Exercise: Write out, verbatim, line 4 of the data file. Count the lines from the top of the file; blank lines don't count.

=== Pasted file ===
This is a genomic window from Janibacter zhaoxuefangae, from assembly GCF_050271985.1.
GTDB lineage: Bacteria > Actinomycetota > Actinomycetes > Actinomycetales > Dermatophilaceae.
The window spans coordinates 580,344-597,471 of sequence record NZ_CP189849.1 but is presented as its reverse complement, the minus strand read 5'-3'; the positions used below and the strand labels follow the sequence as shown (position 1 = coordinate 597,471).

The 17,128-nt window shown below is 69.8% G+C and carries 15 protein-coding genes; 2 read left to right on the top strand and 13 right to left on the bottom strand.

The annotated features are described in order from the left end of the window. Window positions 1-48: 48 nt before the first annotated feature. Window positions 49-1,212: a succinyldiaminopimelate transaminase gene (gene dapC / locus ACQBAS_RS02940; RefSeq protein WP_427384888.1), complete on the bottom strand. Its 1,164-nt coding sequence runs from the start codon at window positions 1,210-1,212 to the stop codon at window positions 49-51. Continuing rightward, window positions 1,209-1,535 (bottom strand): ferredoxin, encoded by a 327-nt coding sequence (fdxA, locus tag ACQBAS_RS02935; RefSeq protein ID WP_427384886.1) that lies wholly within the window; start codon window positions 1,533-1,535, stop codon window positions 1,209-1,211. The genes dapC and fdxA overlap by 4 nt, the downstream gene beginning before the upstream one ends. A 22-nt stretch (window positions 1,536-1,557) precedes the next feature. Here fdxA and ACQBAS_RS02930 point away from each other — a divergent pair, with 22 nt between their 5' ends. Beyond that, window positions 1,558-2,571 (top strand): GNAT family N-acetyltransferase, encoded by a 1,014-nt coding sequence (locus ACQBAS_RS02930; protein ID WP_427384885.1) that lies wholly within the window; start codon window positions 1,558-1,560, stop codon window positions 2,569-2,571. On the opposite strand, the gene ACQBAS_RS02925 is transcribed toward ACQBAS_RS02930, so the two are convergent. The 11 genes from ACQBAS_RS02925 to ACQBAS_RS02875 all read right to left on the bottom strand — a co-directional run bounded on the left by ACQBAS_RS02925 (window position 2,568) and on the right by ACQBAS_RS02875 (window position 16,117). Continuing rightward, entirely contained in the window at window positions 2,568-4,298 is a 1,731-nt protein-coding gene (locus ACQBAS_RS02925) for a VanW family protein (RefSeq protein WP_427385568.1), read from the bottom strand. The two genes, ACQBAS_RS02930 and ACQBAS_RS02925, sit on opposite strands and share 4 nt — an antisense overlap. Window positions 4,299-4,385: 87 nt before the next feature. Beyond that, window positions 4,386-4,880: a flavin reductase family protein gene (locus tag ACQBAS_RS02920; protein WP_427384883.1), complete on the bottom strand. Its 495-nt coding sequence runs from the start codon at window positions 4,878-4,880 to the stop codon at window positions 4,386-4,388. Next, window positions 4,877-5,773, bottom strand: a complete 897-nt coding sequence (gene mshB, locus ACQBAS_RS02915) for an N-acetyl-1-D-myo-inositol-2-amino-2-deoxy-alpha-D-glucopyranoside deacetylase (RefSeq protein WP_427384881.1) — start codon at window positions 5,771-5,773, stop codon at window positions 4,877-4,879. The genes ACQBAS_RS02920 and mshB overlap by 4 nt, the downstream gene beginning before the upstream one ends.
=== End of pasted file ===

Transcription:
The 17,128-nt window shown below is 69.8% G+C and carries 15 protein-coding genes; 2 read left to right on the top strand and 13 right to left on the bottom strand.